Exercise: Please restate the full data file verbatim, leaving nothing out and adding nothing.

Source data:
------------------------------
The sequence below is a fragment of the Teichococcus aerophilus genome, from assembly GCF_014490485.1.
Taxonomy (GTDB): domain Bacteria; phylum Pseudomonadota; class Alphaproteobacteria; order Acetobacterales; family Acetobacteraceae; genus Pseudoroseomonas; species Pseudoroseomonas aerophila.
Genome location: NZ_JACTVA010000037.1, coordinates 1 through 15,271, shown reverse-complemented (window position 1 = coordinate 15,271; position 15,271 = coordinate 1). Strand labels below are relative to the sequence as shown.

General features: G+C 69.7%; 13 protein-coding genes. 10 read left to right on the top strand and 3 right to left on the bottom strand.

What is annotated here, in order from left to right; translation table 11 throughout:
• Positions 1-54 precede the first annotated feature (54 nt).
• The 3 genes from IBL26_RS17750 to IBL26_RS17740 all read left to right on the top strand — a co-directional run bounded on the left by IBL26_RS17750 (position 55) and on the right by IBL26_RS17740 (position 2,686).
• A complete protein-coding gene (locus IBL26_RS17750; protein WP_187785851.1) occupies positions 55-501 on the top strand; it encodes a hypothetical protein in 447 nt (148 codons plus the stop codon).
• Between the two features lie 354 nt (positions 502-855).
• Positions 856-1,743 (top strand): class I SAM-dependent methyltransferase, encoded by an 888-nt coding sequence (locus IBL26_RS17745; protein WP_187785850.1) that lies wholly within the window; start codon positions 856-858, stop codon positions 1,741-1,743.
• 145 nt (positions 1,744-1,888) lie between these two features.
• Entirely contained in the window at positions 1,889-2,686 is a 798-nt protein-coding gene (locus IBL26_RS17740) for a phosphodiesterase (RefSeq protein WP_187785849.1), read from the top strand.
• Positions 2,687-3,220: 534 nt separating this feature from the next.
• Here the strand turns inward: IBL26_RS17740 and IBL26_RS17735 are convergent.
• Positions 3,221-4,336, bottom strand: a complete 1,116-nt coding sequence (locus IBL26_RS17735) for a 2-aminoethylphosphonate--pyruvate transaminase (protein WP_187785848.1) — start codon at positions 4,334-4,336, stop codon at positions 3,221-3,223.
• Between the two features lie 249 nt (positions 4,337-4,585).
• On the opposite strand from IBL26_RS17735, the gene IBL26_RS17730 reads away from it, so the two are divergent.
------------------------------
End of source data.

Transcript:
The sequence below is a fragment of the Teichococcus aerophilus genome, from assembly GCF_014490485.1.
Taxonomy (GTDB): domain Bacteria; phylum Pseudomonadota; class Alphaproteobacteria; order Acetobacterales; family Acetobacteraceae; genus Pseudoroseomonas; species Pseudoroseomonas aerophila.
Genome location: NZ_JACTVA010000037.1, coordinates 1 through 15,271, shown reverse-complemented (window position 1 = coordinate 15,271; position 15,271 = coordinate 1). Strand labels below are relative to the sequence as shown.

General features: G+C 69.7%; 13 protein-coding genes. 10 read left to right on the top strand and 3 right to left on the bottom strand.

What is annotated here, in order from left to right; translation table 11 throughout:
• Positions 1-54 precede the first annotated feature (54 nt).
• The 3 genes from IBL26_RS17750 to IBL26_RS17740 all read left to right on the top strand — a co-directional run bounded on the left by IBL26_RS17750 (position 55) and on the right by IBL26_RS17740 (position 2,686).
• A complete protein-coding gene (locus IBL26_RS17750; protein WP_187785851.1) occupies positions 55-501 on the top strand; it encodes a hypothetical protein in 447 nt (148 codons plus the stop codon).
• Between the two features lie 354 nt (positions 502-855).
• Positions 856-1,743 (top strand): class I SAM-dependent methyltransferase, encoded by an 888-nt coding sequence (locus IBL26_RS17745; protein WP_187785850.1) that lies wholly within the window; start codon positions 856-858, stop codon positions 1,741-1,743.
• 145 nt (positions 1,744-1,888) lie between these two features.
• Entirely contained in the window at positions 1,889-2,686 is a 798-nt protein-coding gene (locus IBL26_RS17740) for a phosphodiesterase (RefSeq protein WP_187785849.1), read from the top strand.
• Positions 2,687-3,220: 534 nt separating this feature from the next.
• Here the strand turns inward: IBL26_RS17740 and IBL26_RS17735 are convergent.
• Positions 3,221-4,336, bottom strand: a complete 1,116-nt coding sequence (locus IBL26_RS17735) for a 2-aminoethylphosphonate--pyruvate transaminase (protein WP_187785848.1) — start codon at positions 4,334-4,336, stop codon at positions 3,221-3,223.
• Between the two features lie 249 nt (positions 4,337-4,585).
• On the opposite strand from IBL26_RS17735, the gene IBL26_RS17730 reads away from it, so the two are divergent.